This Court's claim construction analysis is substantially guided by the Federal Circuit's decision in Phillips v. AWH Corporation, 415 F.3d 1303 (Fed. Cir. 2005) (en banc). In Phillips, the court set forth several guideposts that courts should follow when construing claims. In particular, the court reiterated that “the claims of a patent define the invention to which the patentee is entitled the right to exclude.” Id. at 1312 (quoting Innova/Pure Water, Inc. v. Safari Water Filtration Sys., Inc., 381 F.3d 1111, 1115 (Fed. Cir. 2004)). To that end, the words used in a claim are generally given their ordinary and customary meaning. Id. The ordinary and customary meaning of a claim term “is the meaning that the term would have to a person of ordinary skill in the art in question at the time of the invention, i.e., as of the effective filing date of the patent application.” Id. at 1313. This principle of patent law flows naturally from the recognition that inventors are usually persons who are skilled in the field of the invention and that patents are addressed to, and intended to be read by, others skilled in the particular art. Id.

         Despite the importance of claim terms, Phillips made clear that “the person of ordinary skill in the art is deemed to read the claim term not only in the context of the particular claim in which the disputed term appears, but in the context of the entire patent, including the specification.” Id. Although the claims themselves may provide guidance as to the meaning of particular terms, those terms are part of “a fully integrated written instrument.” Id. at 1315 (quoting Markman, 52 F.3d at 978). Thus, the Phillips court emphasized the specification as being the primary basis for construing the claims. Id. at 1314-17. As the Supreme Court stated long ago, “in case of doubt or ambiguity it is proper in all cases to refer back to the descriptive portions of the specification to aid in solving the doubt or in ascertaining the true intent and meaning of the language employed in the claims.” Bates v. Coe, 98 U.S. 31, 38 (1878). In addressing the role of the specification, the Phillips court quoted with approval its earlier observations from Renishaw PLC v. Marposs Societa' per Azioni, 158 F.3d 1243, 1250 (Fed. Cir. 1998):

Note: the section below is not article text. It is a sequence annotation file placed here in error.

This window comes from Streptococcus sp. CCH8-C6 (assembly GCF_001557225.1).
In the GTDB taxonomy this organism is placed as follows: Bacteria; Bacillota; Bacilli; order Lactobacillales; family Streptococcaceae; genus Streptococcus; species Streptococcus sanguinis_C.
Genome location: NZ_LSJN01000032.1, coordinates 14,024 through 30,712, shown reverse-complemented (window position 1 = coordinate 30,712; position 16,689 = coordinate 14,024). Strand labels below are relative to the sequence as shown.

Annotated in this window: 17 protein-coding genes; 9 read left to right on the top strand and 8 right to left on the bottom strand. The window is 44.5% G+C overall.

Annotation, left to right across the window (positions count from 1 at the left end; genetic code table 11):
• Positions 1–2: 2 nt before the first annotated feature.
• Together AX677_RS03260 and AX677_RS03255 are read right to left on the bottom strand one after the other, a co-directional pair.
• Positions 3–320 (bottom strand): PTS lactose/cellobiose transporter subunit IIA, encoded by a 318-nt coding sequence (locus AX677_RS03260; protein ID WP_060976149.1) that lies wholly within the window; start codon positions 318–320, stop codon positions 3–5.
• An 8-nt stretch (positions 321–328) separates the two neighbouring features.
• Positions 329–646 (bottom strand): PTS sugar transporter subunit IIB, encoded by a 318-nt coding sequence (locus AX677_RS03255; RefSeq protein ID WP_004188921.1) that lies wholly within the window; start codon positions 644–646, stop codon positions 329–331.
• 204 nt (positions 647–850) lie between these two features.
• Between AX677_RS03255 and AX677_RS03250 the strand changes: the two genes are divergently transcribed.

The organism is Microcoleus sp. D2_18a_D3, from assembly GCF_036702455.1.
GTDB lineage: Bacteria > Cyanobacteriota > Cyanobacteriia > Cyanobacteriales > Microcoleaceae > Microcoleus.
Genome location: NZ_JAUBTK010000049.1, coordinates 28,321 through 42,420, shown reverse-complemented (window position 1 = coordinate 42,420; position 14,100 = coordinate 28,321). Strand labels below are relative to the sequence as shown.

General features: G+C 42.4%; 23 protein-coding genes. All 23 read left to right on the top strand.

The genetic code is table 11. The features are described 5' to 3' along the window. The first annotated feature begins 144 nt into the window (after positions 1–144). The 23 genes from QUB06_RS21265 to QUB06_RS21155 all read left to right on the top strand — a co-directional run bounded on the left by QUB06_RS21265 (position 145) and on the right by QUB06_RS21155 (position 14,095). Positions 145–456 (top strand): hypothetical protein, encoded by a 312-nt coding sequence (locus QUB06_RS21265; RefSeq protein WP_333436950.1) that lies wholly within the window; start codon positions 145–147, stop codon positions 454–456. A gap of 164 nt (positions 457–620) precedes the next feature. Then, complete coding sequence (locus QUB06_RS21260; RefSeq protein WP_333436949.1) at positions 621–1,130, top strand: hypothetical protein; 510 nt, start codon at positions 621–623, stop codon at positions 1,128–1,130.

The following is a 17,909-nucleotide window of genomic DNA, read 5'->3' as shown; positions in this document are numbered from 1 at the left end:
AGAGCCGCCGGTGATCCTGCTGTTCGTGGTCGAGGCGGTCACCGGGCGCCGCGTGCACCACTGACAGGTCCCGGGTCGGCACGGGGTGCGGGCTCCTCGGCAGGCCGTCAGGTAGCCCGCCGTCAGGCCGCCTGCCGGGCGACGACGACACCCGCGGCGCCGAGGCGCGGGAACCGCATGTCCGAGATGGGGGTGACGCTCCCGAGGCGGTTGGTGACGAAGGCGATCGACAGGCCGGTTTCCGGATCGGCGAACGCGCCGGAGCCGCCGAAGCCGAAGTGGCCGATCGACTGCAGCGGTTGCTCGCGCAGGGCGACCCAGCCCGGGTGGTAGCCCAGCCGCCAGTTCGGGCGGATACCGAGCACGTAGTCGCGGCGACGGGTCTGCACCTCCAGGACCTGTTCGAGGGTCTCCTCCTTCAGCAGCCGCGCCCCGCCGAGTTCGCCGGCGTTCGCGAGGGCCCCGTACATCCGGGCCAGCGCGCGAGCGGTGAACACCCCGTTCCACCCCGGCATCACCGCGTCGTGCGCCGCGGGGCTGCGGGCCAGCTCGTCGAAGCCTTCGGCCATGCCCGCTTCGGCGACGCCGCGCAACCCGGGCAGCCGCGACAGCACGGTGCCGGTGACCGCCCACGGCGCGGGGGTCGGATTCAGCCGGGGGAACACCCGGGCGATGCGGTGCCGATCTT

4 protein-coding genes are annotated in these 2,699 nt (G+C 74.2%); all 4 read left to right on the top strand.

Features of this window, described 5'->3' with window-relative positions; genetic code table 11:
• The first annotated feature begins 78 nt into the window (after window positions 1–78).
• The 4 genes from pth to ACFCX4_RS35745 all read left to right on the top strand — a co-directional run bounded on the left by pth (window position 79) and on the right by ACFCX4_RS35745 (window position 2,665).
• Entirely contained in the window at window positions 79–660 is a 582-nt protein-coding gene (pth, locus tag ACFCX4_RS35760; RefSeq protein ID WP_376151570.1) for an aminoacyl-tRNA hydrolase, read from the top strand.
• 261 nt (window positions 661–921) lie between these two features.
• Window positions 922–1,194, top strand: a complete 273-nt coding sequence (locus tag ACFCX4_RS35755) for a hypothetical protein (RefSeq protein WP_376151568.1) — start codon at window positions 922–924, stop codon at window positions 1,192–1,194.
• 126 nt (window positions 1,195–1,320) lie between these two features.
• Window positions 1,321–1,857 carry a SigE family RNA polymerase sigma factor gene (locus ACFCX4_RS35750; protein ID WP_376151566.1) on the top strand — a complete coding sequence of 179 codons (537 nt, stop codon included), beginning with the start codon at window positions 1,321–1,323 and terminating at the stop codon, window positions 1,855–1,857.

Ultimately, the interpretation to be given a term can only be determined and confirmed with a full understanding of what the inventors actually invented and intended to envelop with the claim. The construction that stays true to the claim language and most naturally aligns with the patent's description of the invention will be, in the end, the correct construction.

Phillips, 415 F.3d at 1316. Consequently, Phillips emphasized the important role the specification plays in the claim construction process.

         The prosecution history also continues to play an important role in claim interpretation. Like the specification, the prosecution history helps to demonstrate how the inventor and the United States Patent and Trademark Office (“PTO”) understood the patent. Id. at 1317. Because the file history, however, “represents an ongoing negotiation between the PTO and the applicant, ” it may lack the clarity of the specification and thus be less useful in claim construction proceedings. Id. Nevertheless, the prosecution history is intrinsic evidence that is relevant to the determination of how the inventor understood the invention and whether the inventor limited the invention during prosecution by narrowing the scope of the claims. Id.; see Microsoft Corp. v. Multi-Tech Sys., Inc., 357 F.3d 1340, 1350 (Fed. Cir. 2004) (noting that “a patentee's statements during prosecution, whether relied on by the examiner or not, are relevant to claim interpretation”).

         Phillips rejected any claim construction approach that sacrificed the intrinsic record in favor of extrinsic evidence, such as dictionary definitions or expert testimony. The en banc court condemned the suggestion made by Texas Digital Systems, Inc. v. Telegenix, Inc., 308 F.3d 1193 (Fed. Cir. 2002), that a court should discern the ordinary meaning of the claim terms (through dictionaries or otherwise) before resorting to the specification for certain limited purposes. Phillips, 415 F.3d at 1319-24. According to Phillips, reliance on dictionary definitions at the expense of the specification had the effect of “focus[ing] the inquiry on the abstract meaning of words rather than on the meaning of claim terms within the context of the patent.” Id. at 1321. Phillips emphasized that the patent system is based on the proposition that the claims cover only the invented subject matter. Id.